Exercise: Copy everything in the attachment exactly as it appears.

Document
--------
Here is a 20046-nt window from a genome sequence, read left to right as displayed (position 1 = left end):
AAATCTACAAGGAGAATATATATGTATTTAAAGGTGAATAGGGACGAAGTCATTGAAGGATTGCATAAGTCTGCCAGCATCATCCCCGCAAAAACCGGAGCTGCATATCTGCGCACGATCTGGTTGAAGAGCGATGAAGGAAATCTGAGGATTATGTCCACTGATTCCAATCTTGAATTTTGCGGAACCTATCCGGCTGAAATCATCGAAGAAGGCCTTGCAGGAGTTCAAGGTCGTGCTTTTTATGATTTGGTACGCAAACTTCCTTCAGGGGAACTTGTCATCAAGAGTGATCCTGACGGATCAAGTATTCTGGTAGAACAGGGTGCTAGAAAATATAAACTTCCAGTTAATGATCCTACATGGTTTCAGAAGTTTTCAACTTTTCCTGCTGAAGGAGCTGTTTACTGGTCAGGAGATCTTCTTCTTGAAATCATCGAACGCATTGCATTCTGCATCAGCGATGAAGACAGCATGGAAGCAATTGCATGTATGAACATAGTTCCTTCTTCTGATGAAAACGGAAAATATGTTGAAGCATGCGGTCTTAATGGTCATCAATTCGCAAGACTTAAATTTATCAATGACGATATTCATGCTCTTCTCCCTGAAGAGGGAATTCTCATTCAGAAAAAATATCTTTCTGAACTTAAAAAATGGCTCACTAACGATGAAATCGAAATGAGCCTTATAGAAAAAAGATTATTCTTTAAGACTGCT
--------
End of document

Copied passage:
Here is a 20046-nt window from a genome sequence, read left to right as displayed (position 1 = left end):
AAATCTACAAGGAGAATATATATGTATTTAAAGGTGAATAGGGACGAAGTCATTGAAGGATTGCATAAGTCTGCCAGCATCATCCCCGCAAAAACCGGAGCTGCATATCTGCGCACGATCTGGTTGAAGAGCGATGAAGGAAATCTGAGGATTATGTCCACTGATTCCAATCTTGAATTTTGCGGAACCTATCCGGCTGAAATCATCGAAGAAGGCCTTGCAGGAGTTCAAGGTCGTGCTTTTTATGATTTGGTACGCAAACTTCCTTCAGGGGAACTTGTCATCAAGAGTGATCCTGACGGATCAAGTATTCTGGTAGAACAGGGTGCTAGAAAATATAAACTTCCAGTTAATGATCCTACATGGTTTCAGAAGTTTTCAACTTTTCCTGCTGAAGGAGCTGTTTACTGGTCAGGAGATCTTCTTCTTGAAATCATCGAACGCATTGCATTCTGCATCAGCGATGAAGACAGCATGGAAGCAATTGCATGTATGAACATAGTTCCTTCTTCTGATGAAAACGGAAAATATGTTGAAGCATGCGGTCTTAATGGTCATCAATTCGCAAGACTTAAATTTATCAATGACGATATTCATGCTCTTCTCCCTGAAGAGGGAATTCTCATTCAGAAAAAATATCTTTCTGAACTTAAAAAATGGCTCACTAACGATGAAATCGAAATGAGCCTTATAGAAAAAAGATTATTCTTTAAGACTGCT